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Opinion: Sindh and Balochistan: Sociological polity

By Zulfiqar Shah-Sindhi and Baloch today have transformed into modern social and cohesive entities, as they were historically however the linguistic, ethnic and sub-cultural additions that were resulted by the Partition of British India, (after the creation of Pakistan) initiated the process of integration in the societies. Politics is patchy social process, imbibed with the power; therefore state apparatus of Pakistan, like elsewhere in the world today, has particularly determined the social interdependence among and between the indigenous-aboriginal Sindhi and Baloch as well as the migrants, refugees, and immigrants durring 1947 -2017.

Nationhood, nationality, and identity today are diversified, as well as simple matters. This can only be described, determined, categorized and awarded on the grounds of aboriginality, indegenioushood, ethnicity, linguistics, ethnology particularly in contemporary world of post-immigration and migration issues, United Nations instruments, comprehensive laws and procedures practiced in the nation-states and federations across the globe.

In Sindh, Kolhi, Bhil, Meghwar, Rebari, Gurgla and Brahvi are the aboriginal Dravidians and Proto-Dravidians; and Sammat specifically and rest of original Sindhi are indigenous. Samaat includes some Arians and Brahman Hindus as well as various lineages of Rajputs, the communities associated with Indus and died River Sarswati, lakes and waters bodies, cost and islands. Non-samaat indigenous Sindhi include ethnic and / or linguistic Balochi who claims Sindhi identity are indigenous Sindhi that includes indigenous Siraki subculture of Sindhi as well. This also includes those who settled in Sindh over one century. Indigenous and aboriginal Sindhi is majority in Sindh.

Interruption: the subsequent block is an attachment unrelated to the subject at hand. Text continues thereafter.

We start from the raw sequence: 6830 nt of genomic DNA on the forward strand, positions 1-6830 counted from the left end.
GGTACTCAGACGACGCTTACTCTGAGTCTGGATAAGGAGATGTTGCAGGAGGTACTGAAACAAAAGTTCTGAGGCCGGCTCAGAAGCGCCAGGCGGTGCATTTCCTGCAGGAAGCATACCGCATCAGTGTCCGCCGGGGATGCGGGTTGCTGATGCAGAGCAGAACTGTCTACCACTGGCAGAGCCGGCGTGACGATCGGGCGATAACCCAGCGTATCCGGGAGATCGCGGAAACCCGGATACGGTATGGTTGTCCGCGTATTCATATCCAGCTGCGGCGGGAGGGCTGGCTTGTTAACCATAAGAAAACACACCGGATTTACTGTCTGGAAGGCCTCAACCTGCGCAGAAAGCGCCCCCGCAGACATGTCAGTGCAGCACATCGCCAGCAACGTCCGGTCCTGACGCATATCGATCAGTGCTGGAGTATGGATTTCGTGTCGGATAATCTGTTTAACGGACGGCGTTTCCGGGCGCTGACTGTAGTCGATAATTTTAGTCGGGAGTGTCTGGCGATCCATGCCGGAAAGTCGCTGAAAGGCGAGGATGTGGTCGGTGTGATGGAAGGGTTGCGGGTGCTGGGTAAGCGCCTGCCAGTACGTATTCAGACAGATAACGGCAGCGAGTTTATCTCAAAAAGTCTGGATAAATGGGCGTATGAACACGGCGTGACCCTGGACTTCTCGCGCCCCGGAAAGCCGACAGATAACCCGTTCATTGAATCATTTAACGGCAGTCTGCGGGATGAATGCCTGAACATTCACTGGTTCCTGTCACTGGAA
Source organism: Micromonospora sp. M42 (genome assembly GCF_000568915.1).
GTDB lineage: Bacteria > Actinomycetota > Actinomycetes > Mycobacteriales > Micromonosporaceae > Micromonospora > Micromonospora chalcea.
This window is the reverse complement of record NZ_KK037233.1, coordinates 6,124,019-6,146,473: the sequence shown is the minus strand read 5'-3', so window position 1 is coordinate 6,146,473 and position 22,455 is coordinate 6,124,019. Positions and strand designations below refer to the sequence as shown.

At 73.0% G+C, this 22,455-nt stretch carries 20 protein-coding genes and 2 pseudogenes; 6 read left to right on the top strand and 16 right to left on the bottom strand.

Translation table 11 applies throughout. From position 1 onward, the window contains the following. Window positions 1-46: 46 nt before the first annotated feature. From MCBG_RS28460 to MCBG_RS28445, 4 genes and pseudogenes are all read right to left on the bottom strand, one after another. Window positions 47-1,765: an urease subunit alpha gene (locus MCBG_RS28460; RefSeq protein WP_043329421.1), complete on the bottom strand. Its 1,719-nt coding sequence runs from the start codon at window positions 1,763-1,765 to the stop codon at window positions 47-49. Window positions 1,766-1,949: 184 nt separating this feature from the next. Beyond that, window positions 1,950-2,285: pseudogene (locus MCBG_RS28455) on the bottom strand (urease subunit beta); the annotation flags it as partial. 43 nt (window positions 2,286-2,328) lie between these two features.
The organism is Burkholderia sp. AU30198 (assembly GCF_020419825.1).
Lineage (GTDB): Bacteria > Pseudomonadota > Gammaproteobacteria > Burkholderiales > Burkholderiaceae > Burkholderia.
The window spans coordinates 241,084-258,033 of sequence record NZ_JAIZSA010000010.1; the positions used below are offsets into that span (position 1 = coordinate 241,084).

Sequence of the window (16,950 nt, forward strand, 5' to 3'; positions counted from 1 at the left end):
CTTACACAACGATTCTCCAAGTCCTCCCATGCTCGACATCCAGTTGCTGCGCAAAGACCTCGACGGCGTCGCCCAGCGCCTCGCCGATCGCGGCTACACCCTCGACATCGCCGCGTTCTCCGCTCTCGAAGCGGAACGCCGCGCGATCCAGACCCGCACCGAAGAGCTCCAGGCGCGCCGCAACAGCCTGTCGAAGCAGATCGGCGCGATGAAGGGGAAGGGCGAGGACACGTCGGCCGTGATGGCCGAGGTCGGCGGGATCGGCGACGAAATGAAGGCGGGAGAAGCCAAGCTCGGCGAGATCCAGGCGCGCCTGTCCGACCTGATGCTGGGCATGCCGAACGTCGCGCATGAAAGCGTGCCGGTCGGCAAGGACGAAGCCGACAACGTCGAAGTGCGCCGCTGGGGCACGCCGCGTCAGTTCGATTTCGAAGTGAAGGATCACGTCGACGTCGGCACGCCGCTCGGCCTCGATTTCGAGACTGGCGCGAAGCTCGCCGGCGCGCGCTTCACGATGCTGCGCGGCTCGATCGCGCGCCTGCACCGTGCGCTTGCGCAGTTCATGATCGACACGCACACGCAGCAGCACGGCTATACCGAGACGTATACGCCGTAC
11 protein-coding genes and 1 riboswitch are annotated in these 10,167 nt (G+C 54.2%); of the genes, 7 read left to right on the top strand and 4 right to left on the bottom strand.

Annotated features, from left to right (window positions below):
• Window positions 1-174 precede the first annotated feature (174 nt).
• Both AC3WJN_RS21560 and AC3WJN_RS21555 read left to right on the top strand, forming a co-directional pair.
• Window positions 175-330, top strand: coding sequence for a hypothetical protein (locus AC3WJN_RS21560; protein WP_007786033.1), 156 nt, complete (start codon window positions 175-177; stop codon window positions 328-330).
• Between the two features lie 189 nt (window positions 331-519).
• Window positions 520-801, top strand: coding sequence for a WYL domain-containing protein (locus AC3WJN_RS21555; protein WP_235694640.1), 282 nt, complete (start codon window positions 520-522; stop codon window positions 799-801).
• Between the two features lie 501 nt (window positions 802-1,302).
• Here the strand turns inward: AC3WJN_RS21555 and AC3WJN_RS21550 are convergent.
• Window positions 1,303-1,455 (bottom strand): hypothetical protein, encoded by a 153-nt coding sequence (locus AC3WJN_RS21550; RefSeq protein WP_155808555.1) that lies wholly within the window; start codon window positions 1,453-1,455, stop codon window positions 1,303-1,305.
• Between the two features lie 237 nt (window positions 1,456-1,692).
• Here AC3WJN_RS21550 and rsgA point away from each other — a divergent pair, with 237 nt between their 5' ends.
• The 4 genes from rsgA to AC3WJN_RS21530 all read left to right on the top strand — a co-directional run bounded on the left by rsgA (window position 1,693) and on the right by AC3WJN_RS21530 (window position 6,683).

Indigenous Sindhi, who earlier were living in the 1700s borders of Sindh, and later on moved in the contemporary and Britain borders of Sindh, for examples Kutchi, and some other Zaats (caste) are aboriginal or indigenous Sindhi. Indigenous Baloch of Karachi who claim Baloch identity are also indigenous Baloch of Sindh. Baloch that have migrated to Sindh from 1890 to 1945 are submerged in Sindhi society, and cannot be thought of being non-indigenous. Thus, by every mean they are considered indigenous and original Sindhi with their elders’ Baloch identity. Punjabi who migrated to Sindh after the commissioning of Sukkur, Guddu and Kotri Barrages (Ghulam Mohammad Barrage) have assimilated in Sindh, therefore they are Sindhi and can be said Sindhi of Punjabi origin. Some amongst them are still holding Punjabi sub-culture, especially those who migrated after commissioning of Kotri Barrage and Guddu Barrage; however their large majority has submerged linguistically with Sindhi. A smaller numbers of Rajasthani and Gujarati in various districts on the western bank of Indus as well as in the cities of Karachi, Hyderabad, Thatta, and southern parts of district Jamshoro that includes Memon of Okhai and Kutyana background, Silawat, and other Zaats are also Sindhi, and using either various dialects of Sindhi or a blend of Sindhi-Rajasthani or Sindhi-Gujarati. Most of them, like Memon, are from within the historical borders of Sindh. Smaller groups like Silawat who settled in Sindh on the invitation of Pir Pagar Surihya Badshah in 1900s, and others who either have migrated before partition of India from various cultures and lands of Southasia, or during the Britain India, have not only assimilated in Sindh and with Sindhihood, but also have been protecting and defending Sindh. It is general unwritten rule of Sindhi that indigenous and migrant Baloch are Sindhi in Sindh.